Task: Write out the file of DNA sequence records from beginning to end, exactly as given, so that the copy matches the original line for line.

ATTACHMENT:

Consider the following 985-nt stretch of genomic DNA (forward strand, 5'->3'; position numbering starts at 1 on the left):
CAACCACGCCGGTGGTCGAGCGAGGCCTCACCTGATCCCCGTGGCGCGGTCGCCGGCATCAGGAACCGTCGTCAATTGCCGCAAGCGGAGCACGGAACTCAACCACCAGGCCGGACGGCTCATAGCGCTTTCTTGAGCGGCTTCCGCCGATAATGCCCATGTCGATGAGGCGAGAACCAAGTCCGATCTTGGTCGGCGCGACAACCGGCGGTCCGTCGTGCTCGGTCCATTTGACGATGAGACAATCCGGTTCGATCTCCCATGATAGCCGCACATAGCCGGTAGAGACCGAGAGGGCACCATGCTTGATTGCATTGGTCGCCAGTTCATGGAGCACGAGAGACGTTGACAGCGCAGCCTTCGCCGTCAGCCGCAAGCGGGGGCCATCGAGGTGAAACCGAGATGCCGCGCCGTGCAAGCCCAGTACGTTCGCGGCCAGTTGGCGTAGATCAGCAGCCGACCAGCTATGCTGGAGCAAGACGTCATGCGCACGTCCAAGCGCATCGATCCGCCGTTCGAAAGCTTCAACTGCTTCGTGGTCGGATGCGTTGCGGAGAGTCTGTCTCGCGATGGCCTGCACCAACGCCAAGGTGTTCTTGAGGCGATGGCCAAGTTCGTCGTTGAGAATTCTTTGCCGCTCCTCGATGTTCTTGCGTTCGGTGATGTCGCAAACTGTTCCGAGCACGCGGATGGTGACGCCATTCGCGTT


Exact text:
Consider the following 985-nt stretch of genomic DNA (forward strand, 5'->3'; position numbering starts at 1 on the left):
CAACCACGCCGGTGGTCGAGCGAGGCCTCACCTGATCCCCGTGGCGCGGTCGCCGGCATCAGGAACCGTCGTCAATTGCCGCAAGCGGAGCACGGAACTCAACCACCAGGCCGGACGGCTCATAGCGCTTTCTTGAGCGGCTTCCGCCGATAATGCCCATGTCGATGAGGCGAGAACCAAGTCCGATCTTGGTCGGCGCGACAACCGGCGGTCCGTCGTGCTCGGTCCATTTGACGATGAGACAATCCGGTTCGATCTCCCATGATAGCCGCACATAGCCGGTAGAGACCGAGAGGGCACCATGCTTGATTGCATTGGTCGCCAGTTCATGGAGCACGAGAGACGTTGACAGCGCAGCCTTCGCCGTCAGCCGCAAGCGGGGGCCATCGAGGTGAAACCGAGATGCCGCGCCGTGCAAGCCCAGTACGTTCGCGGCCAGTTGGCGTAGATCAGCAGCCGACCAGCTATGCTGGAGCAAGACGTCATGCGCACGTCCAAGCGCATCGATCCGCCGTTCGAAAGCTTCAACTGCTTCGTGGTCGGATGCGTTGCGGAGAGTCTGTCTCGCGATGGCCTGCACCAACGCCAAGGTGTTCTTGAGGCGATGGCCAAGTTCGTCGTTGAGAATTCTTTGCCGCTCCTCGATGTTCTTGCGTTCGGTGATGTCGCAAACTGTTCCGAGCACGCGGATGGTGACGCCATTCGCGTT